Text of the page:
Video details

Creating a Sport for the Metaverse


The ball is in your court! Hear from Max Weisel, founder of Normal, as he breaks down his latest VR esport title: Nock. An archery game that's designed to be a sport of the metaverse. Learn about his early iterations on building the next VR esport and the behind-the-scenes prototypes it took to get to release on the Meta Quest Store. Max will share how he and his team foster a community of players to grow their thriving community. You’ll also get a peek at what’s next as they expand the game into a professional sport.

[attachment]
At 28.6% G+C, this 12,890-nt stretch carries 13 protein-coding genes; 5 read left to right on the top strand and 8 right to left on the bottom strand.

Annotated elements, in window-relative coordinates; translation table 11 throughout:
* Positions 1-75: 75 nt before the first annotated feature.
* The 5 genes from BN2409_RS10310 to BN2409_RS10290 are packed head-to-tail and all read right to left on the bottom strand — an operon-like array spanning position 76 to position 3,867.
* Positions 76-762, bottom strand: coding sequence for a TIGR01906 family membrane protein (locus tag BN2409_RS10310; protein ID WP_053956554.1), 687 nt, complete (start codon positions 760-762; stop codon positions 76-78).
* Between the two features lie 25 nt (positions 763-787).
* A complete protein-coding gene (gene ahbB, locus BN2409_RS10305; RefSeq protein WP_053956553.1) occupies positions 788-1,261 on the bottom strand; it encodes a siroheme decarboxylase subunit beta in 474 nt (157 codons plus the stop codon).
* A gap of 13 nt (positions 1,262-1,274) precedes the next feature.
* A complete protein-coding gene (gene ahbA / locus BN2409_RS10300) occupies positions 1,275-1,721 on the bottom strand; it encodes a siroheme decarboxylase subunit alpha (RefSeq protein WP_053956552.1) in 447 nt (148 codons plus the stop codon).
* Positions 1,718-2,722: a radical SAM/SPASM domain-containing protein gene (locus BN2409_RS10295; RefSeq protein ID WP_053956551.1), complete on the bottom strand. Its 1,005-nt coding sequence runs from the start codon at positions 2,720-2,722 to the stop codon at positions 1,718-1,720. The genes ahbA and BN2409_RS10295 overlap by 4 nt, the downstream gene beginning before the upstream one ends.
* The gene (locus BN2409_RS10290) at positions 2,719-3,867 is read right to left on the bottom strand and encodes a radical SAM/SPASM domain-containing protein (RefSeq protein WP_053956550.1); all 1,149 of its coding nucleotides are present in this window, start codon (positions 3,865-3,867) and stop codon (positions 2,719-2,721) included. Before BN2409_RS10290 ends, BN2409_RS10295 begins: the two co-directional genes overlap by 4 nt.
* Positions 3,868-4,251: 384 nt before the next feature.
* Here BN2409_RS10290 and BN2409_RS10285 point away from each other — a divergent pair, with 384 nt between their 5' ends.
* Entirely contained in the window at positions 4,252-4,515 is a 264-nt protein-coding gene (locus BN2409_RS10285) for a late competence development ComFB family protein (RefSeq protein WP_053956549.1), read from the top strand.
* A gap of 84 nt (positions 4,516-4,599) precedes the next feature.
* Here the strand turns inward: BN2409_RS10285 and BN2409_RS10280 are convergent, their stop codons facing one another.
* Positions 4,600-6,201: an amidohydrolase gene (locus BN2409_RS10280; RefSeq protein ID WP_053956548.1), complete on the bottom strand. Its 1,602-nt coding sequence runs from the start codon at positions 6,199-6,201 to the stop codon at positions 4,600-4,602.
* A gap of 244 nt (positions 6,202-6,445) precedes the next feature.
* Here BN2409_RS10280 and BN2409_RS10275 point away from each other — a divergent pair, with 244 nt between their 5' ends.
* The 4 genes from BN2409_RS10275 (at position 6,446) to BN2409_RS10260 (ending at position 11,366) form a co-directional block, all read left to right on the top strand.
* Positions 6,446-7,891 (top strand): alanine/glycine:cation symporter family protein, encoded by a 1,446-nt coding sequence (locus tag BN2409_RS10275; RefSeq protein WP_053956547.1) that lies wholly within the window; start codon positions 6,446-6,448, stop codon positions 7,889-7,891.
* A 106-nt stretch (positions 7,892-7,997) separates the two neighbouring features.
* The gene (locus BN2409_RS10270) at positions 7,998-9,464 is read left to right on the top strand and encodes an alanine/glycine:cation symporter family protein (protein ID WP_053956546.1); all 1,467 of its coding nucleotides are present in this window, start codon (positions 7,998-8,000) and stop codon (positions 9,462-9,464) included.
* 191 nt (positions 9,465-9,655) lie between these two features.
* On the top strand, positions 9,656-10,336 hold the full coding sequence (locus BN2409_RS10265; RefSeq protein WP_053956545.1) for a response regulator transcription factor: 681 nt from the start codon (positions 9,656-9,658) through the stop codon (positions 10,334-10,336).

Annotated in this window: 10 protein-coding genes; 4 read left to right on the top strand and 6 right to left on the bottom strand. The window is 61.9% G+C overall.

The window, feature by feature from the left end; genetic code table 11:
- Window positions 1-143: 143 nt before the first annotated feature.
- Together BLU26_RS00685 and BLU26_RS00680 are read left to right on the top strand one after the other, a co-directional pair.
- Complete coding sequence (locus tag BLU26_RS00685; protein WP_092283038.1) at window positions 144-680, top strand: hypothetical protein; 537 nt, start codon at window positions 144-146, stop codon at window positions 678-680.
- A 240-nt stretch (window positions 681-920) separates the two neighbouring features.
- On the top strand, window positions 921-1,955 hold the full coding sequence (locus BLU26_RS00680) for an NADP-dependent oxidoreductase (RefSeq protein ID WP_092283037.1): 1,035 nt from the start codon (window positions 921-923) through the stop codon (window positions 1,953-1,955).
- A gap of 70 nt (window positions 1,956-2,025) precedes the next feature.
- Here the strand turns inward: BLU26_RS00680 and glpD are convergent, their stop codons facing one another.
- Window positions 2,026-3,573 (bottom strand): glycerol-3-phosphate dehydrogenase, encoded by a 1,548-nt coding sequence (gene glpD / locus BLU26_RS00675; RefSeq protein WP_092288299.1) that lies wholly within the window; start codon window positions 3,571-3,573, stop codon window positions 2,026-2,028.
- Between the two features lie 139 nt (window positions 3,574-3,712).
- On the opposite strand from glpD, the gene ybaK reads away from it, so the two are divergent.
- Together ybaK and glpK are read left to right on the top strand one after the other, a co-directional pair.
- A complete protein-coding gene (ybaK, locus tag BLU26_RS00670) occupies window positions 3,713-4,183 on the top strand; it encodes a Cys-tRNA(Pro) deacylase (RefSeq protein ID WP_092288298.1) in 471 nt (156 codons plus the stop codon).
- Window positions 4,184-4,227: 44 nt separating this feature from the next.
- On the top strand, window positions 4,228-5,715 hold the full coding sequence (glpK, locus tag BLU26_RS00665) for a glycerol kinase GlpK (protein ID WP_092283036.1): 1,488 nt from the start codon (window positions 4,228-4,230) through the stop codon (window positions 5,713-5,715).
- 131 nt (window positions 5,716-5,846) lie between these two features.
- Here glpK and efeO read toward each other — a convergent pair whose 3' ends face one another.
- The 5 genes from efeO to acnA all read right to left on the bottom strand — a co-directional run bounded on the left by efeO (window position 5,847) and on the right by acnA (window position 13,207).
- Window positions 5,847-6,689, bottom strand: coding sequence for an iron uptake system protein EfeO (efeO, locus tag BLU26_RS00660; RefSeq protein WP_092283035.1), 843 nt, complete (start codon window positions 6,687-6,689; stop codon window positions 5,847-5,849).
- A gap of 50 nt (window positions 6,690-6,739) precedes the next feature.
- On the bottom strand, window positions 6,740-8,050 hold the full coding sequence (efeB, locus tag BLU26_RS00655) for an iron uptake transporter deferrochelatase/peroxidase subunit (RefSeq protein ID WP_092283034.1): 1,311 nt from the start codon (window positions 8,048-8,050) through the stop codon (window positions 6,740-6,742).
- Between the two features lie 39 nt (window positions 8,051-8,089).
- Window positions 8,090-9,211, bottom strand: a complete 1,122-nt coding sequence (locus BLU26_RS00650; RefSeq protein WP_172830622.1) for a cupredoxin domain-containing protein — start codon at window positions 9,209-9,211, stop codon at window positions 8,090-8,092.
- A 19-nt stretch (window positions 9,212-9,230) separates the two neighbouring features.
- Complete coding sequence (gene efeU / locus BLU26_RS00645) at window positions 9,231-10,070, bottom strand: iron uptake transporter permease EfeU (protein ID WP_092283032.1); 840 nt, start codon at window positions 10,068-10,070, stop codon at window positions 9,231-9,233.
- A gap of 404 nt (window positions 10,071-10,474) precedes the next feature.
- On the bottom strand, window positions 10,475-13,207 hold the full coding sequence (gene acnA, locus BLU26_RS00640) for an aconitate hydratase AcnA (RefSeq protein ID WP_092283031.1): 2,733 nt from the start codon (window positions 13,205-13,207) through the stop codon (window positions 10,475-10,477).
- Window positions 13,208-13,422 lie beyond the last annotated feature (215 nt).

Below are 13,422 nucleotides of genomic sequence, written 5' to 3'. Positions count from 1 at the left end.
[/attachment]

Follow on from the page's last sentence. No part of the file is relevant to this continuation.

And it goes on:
Music. Hello, my name is Max Weisel, and thank you for coming to my talk at Metaconnect. For those of you who don't know who I am, most of my work focuses on the way people interface with computers. I'm the creator of a studio called Normal, which is a research and development studio that focuses on the way virtual and augmented reality can fit into our lives in a meaningful way. We're also the creators of a tool called Normcore, which allows you to add multiplayer integration to any Unity app with a focus on VR and AR. And we're also the creators of a title called Halfandhalf, which I like to think of as like the public park of VR. It's not a game that you're trying to beat. It's really a catalyst for conversation, and it's something that you use when you can't talk to someone in person. But today I'm going to talk about our latest title, Knock, which I like to call a sport for the Metaverse. So today's talk is going to be about creating Knock and creating a sport for the Metaverse. But you might be asking yourself, what does that even mean? Well, three years ago, I wanted to look at what it would take to create a virtual sport that is on the same level as the most popular real life sports. I think virtual reality has the ability to combine the athleticism of real life sports with the thing you get from Esports, which is the ability to play with anyone anywhere in the world. I think that VR is going to be one of the most physical ways that we play virtual sports of all time. So how do you create a virtual sport? Well, what makes a real life sport good? That's kind of the first thing to look at. When I look at the most popular sports in the world, what is something that they all have in common? And the first thing that comes to mind is a ball. A ball gives you a single focal point when you're playing the game or when you're spectating, which I'll talk a bit more at the end. A ball gives you kind of the center of the action. It's kind of the thing that everyone is focused on. And when I started looking at Esports, I saw a lot of first person shooters, a lot of games where if you weren't familiar with the game, you couldn't really tell where the action was going. And there are a lot of video games that are based on real physical sports that have a ball. There's games that are based on soccer, there's games that are based on basketball. But in a lot of the titles that I looked at, the physics of the ball didn't really matter. Now, there was one title that kept coming to mind, which is Rocket League. Rocket League, for me, feels like a real life sport. It feels very physical. You get into this flow state, the physics of the ball matter and what make every game unique and different. But it's also a game that you can enjoy as a total beginner or something that you've played if you could be the best player in the world. And every game is still interesting. So in half and half, we'd created Starball, which sort of proved that the soccer and VR concept would work, but it didn't really have the death that I would expect from the most popular sport in the world. And there's this quote I love from Nolan Bushnell, which is that all the best games are easy to learn and impossible to master. And I think that applies to sports as well. So starting with Starball as a base, our designer Dave added a bow and arrow. And for those of you who have never used a bow and arrow in virtual reality, it's something that feels really good with the controllers. There's something about the feedback you're expecting, it really lines up. And it's something that also is easy to pick up and hard to master. And I think when you combine that with soccer, we essentially get twice the surface area. We get a game that is easy to learn. Anyone can look at someone playing bow and arrow soccer and understand how it works, but you could spend your whole life playing this game and still not be the best player in the world. So we put it together and it started to feel really good. I think this is one of the first prototypes that we played and we got to the drawing board, we started thinking about how heavy the ball should be, the shape of the arena, the mass of the arrows. And one of the things we learned very early on was how important the shape of the arena was. Here you can see that the slope of the arena kicks the ball up when it's hit versus in the arenas where there are no slopes, the ball kind of just always stayed on the ground. There was no vertical element to the game and we just continued iterating on this concept. As it got better, as the bow and arrow started to feel better, as the physics of the ball started to feel better, there was this magical thing that happened. And that's what I'm going to refer to as flow states. Now, flow state is something that many of you are probably familiar with. The way I like to think about it is it's the moment where you're completely absorbed by a sport. Time slows down, the voice in your head goes away. And I think this is one of the most important things to get right when building a sport. You want something that feels more like soccer or basketball than maybe something like chess. That's very roll. So by this point in the project, bow and arrow feels incredible. In virtual reality. Combining that with soccer, you've got something that's easy to learn and hard to master. But something was still missing. Whenever we would play prototypes of this game, you could really only hit the ball in one direction, and that direction was away from you. Here you can see a prototype where we're trying to add curving to the arrow so you can hit the ball in different directions. And that kind of worked. But the real crux of the issue was that Knock needed a way to move. If you look at movement in any real sport, it's very important to the game. There's like an entire metagame about where you are, where your teammates are, where your opponents are, where you think people are going to go. There's inherent risk to leaving your goal and the position of yourself on the field really matters. So that's something that I wanted to bring to Knock. One of the first things that we tried was instant teleport, and we created a few pads that you can move between. And the way this works is you would point the bottom of your bow in the direction you wanted to move, and you click a button and you'd move there. But very quickly we learned that this just absolutely breaks your flow state. And so this rule started to develop that we could not use instant teleport. And there are a few other reasons. I mean, in addition to breaking your flow state, you can't really predict your opponents movements. If you can move instantly, if you're looking at people and they just immediately jump between pads. On the field, that metagame of thinking about where players are and trying to even trick people into thinking and going in a different direction doesn't really apply. You lose out on that. And if you can move instantly, there's no risk if you leave your goal and you go to score on your opponent's goal, if the ball goes over your head, there's nothing keeping you from just jumping back and defending your own goal. But as we got farther in development, one of the most important things was that it gives you depth perception. So when you move instantly, you have to reget your bearings. But a lot of people think that your depth perception comes from stereoscopic vision, and that's true with anything that's at arms length. But once you get about 18ft away, all of your depth perception comes from parallax. And I've got a good example of that here. So in this clip, it starts still, but as soon as the camera starts moving, you instantly know how far away the pillars are, how far away the goal is. All of that depth information clicks into place. And so with the teleport mechanism in a virtual sport, it's gotta be something where you move smoothly in order to get those depth cues, in order to be able to understand where the ball is. And so the challenge really became, how do we make smooth movement without motion sickness. So I knew this was possible. In Starball, we had a smooth movement and it didn't really make anyone motion sick. I get motion sick pretty easily, but this wouldn't really work for a game where you need to be on the field. And we tried a lot of prototypes, but the one that worked the best is what I call a Ski locomotion. And ski Locomotion works like you're on this giant Omnidirectional ski, and you use your bow as a ski pole to slowly push yourself in any direction. And as you build up momentum, you just continue sliding. And you can use that time essentially to try and hit the ball or to play the game. So you're using your bow as a ski pole to get momentum going, and then as you're sliding along, you can play the game. And to our surprise, this did not make us motion sick. I think, for me, maybe after an hour, I would feel a little bit but maybe for a day or so. But this was the smoothest movement we could get without any motion sickness. And a lot of people ask me, how does this work? How does this not make you motion sick? And honestly, I'm not entirely certain. But I have a few ideas. The first is very specific to our title, which is you spend all of your time looking at the ball instead of the world. You're hyper focused on this moving object. And I think it doesn't allow you really to have the ability to get the death cues that would normally throw you off or make your brain think that something doesn't line up that would make you emotion sick. But also, you're never really introducing that much acceleration in the same way that when you're on a plane and you're going 400 miles an hour, you don't really feel like you're moving. It's not how fast you're moving, it's how much you're changing your speed that makes you feel sick. And by using a ski pole that just gradually adds small bits of momentum, you don't really get that feeling of large changes in acceleration. And of course, something we learned from half and half was no close visual landmarks. If you keep the scene pretty simple and you keep everything pretty far away, objects just do not move as fast. And your brain doesn't really possess the ability to understand really how fast you're moving. There's one more point which I won't go into here. It's sort of out of the scope of this talk, but it's a thing that I call perfect deceleration. And I think when you're moving the camera in virtual reality, you need to do it in a way that's maybe a little bit smoother than the way you would move a physics body in VR otherwise. But here's a QR code if you'd like to learn more about this. You can scan that in a link to a thread where I go into more detail. So at this point you've got Ski Locomotion and it checks all the boxes for virtual sports. You've got smooth movement so you never lose your flow states. You can predict where your opponents are going to move and you can use this to fake them into thinking you're moving in a different direction than maybe you're going to go and your position on the field matters. So if I leave my goal to go score on an opponent and the ball goes over my head, I have to really work to get back and in most cases I'm not going to be able to get back fast enough. So you're constantly thinking about the risk of where you are in the field and where your teammate is on the field. But of course the most important one here is depth perception. If you've got spoof movement, if you've got parallax, you can understand where the ball is, you can understand where the goal is and then it gives you the ability to actually hit this ball with a bow and arrow. Now, I have another example that I want to show this, which is Ski Pole was great for moving on the field, but there was this verticality you get from something like Rocky League that I wanted to bring to this game. So we added the ability to jump and you can see here, as soon as you jump all of the steps information comes into play. You'll understand how far away the ball is, how fast it's moving, where it is in relation to the goal, and it gives you the information you need to hit it with a bow and arrow and score. So by this point we've got a core mechanic that's easy to learn and hard to master. What's next? Well, of course you need people to play with. You want every game to feel competitive, you want them to not be too hard, where people get discouraged early on, but you also want them to not be too easy where it gets boring. And virtual reality solves that. I mean, you can play with anyone anywhere in the world. There's a very large pool of people you can pull from. And so it's possible to make matches that are always balanced. And luckily Esports have solved this with skill based matchmaking. There's a lot of different algorithms you can use. I won't go into details about any specific one, but they all follow the same pattern, which is that matches start off fun and challenging. You're playing with people who also just got the game, who are the same skill level as you. As you practice, you get better at the game and you start climbing through the ranks. And so the matchmaker becomes aware that you're winning more games, you're getting better at the game and it starts matching you with more skilled opponents. And right about this point you start getting crushed, but not too hard. The matches are still fun, they're still challenging, and the cycle repeats. So at this point, we've got a game that's easy to learn, difficult to master, we got people to play with, but there's a lot of sports like that. So I wanted to think about really what is separating the most popular sports from the rest of sports. And to me, that is the culture. If you have the culture of different sports, the teams are famous, the players are famous, street wear fashion play a huge role, and the most popular sports in the world have the most popular culture. There's a reason that football in America is more popular here than, say, soccer in Europe. It's not because one mechanic is better than the other, or they have better players to play against. It's because of the culture that surrounds the game. Culture is something that people enjoy together. I think if the sport is fun to watch with other people, the rest will follow. And so when I look at all of the most popular and the most watched sports, what do they all have in common? You might be able to guess. It's a ball. So in addition to a ball making a great sport for players, it's also really great for spectators. It's what drives the energy, the suspense. You don't have to know anything about the game. I'll show a clip here from Knock, and just from following the ball, you realize you don't have to look at the players. You don't even have to know that they're using a bow and arrow. You can tell where the suspense is just based on the position of the ball. So as it gets closer to blue team's goal, you know you need to start paying attention. You're watching the blue players and as soon as there's this breakaway moment, you realize that they're about to score and you can feel the emotion of the game, even if it's something you've never played. So having a sport that's fun to watch is important. I think this is, again, the detail that's going to bring the culture to the game. And I think it's something that is missing from a lot of Esports. I think the majority of Esports out there are first person shooters. They're things that are really hard to spectate if you don't play the game. But so putting it all together, I think the recipe for creating a virtual sport that can compete with the most popular physical sports is first you got to have something that's easy to learn, hard to master. You need a mechanic that you can pick up in a day, but you could spend your entire life playing and still not be the best. You need good competition. Something that we don't have the luxury of today is that you can't really get if you invent a new physical sport, it's really going to be hard to find enough people to play and to keep it competitive. You might be the best person to sport and not have anyone to play with. But with a virtual sport, you need something that's competitive and something where you can play with anyone anywhere in the world. I think that's kind of the key that's going to allow virtual sport to have a chance of becoming the most popular sport in the world. And of course, most important to me, it's got to be fun to watch. If it's not fun to watch, like you don't have the culture, you need something that people are going to want to watch. Because I think, honestly, there's probably more people spend more time watching sports than they do actually playing them. So the final result is knocks easy to pick up, it's hard to master, it's competitive, you can play with anyone anywhere in the world. And most importantly, it's fun to watch. This is the first step in a very long journey to create a virtual sport that's on the same level as a physical sport. But I want to show you guys the final product.